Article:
Published online by Cambridge University Press: 19 June 2021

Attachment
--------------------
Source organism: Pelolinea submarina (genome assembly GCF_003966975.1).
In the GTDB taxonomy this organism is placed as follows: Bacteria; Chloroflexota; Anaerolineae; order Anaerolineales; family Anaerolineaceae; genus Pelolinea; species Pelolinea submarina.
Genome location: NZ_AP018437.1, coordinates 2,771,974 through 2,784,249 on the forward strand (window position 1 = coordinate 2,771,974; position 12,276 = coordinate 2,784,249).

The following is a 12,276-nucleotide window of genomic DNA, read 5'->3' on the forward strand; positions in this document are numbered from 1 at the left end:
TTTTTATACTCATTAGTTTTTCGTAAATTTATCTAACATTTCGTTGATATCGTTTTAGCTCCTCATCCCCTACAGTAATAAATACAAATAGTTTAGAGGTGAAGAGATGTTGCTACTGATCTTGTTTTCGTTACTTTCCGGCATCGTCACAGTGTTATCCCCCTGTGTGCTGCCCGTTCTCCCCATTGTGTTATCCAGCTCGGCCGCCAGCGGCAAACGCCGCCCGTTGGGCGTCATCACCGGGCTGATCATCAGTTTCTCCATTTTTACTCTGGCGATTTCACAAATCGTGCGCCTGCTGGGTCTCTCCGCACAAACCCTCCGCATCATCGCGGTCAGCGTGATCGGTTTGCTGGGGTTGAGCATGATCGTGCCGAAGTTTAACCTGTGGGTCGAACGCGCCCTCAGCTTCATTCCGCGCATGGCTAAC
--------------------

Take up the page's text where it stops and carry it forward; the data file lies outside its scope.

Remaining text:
Salt marshes are considered some of the most biologically diverse and ecologically important regions on Earth, containing thousands of species of robust salt-tolerant plants, crabs, fish, mollusks, zooplankton, algae, and bacteria. Isolated between topographic headlands, laterally continuous behind protective barriers, or associated with extensive delta landscapes, salt marshes are regulated by a variety of physical forces such as waves, tides, rivers, and storm surges, but they are also impacted by climatic variations in temperature and precipitation, riverine flooding, local tectonics, and subsidence (i.e., a deltaic process that describes the lowering of the land surface). Biological forces also play important roles in controlling salt marsh landscapes as many species shape geomorphic development. As these landscapes form and evolve, there exist significant interactions between biology, hydrology, and geology; thus it is impossible to consider salt marsh geomorphology – i.e., how the landscape changes over time – without taking into account these principal interactions.